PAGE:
Calls on Negotiations to Reach Compromise
(TRENTON) – Assembly Speaker Vincent Prieto on Wednesday said legislation that would allow the state to take over Atlantic City must protect collective bargaining rights for police, firefighters and other workers.
“Everyone knows Atlantic City needs help, but we cannot do so while trampling collective bargaining rights,” said Prieto (D-Hudson/Bergen). “Collective bargaining rights should be sacrosanct, notably for police and firefighters who put their lives at risk daily. We can accomplish our goals for Atlantic city while respecting the rights of police, firefighters and workers.”
The Speaker said he would not stand in the way of any negotiated agreement between the governor’s office, Atlantic City’s mayor and city council and its public worker unions, but he otherwise wants any takeover bill to protect collective bargaining.
He also called for tempering rhetoric and convening a meeting between the governor, legislative leaders and city officials to reach a compromise.
“The time for negotiating through press conferences and radio sound bites is over,” Prieto said. “It’s time for everyone to sit down, look each other in the eye and resolve this the right way.”
Prieto noted the state already has significant power to intervene in Atlantic City under the Local Government Supervision Act of 1947, which the state has used since 2010 to oversee the city’s government under the Local Finance Board and Division of Local Government Services. The state also has authority through the transitional state aid program to compel financial actions by the city.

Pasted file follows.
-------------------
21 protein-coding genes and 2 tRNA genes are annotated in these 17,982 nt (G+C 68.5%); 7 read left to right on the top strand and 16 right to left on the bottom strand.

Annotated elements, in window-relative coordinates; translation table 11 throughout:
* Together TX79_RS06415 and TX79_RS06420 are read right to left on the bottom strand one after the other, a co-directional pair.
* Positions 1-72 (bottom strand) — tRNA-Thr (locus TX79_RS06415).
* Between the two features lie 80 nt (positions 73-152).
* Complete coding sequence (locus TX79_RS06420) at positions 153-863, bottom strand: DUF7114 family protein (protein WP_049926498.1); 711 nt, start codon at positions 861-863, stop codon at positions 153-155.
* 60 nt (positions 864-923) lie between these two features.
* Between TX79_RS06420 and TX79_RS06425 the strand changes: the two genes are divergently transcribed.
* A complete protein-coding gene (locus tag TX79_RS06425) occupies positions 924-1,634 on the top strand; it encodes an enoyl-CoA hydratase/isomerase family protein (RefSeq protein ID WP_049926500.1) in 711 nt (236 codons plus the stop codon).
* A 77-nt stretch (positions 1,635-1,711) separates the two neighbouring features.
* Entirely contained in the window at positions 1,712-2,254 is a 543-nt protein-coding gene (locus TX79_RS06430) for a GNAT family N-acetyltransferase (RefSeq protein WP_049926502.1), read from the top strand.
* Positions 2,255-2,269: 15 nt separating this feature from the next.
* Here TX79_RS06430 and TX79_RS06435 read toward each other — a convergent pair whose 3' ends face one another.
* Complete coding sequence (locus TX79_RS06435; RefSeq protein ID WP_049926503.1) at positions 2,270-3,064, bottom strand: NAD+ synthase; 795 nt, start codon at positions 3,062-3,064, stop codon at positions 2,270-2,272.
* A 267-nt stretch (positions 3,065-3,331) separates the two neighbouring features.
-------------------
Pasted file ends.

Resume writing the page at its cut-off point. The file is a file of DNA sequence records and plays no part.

Meanwhile, Atlantic City has made major budget cuts and implemented recommendations from the emergency manager appointed by the governor via executive order in January 2015.
“We don’t need to destroy collective bargaining rights to fix Atlantic City,” Prieto said. “The state and the governor already have sufficient power over Atlantic City’s finances to prevent a financial disaster, and aid agreements allow the state to compel financial actions. The governor used his own executive authority to appoint an emergency manager and special consultant, supposedly to oversee a comprehensive overhaul of Atlantic City’s government. I will not run roughshod over collective bargaining rights when it’s clearly not necessary.”
Among other changes the Speaker is seeking in the bill is ensuring the city would not be exempt from unfair labor practice rules and limiting the scope of the bill to Atlantic City.
“A solution that protects the principle of collective bargaining while assuring the people of Atlantic City basic services will continue to be provided is within reach, as long as everyone is willing to sit down and reach a common sense agreement based on facts,” Prieto said.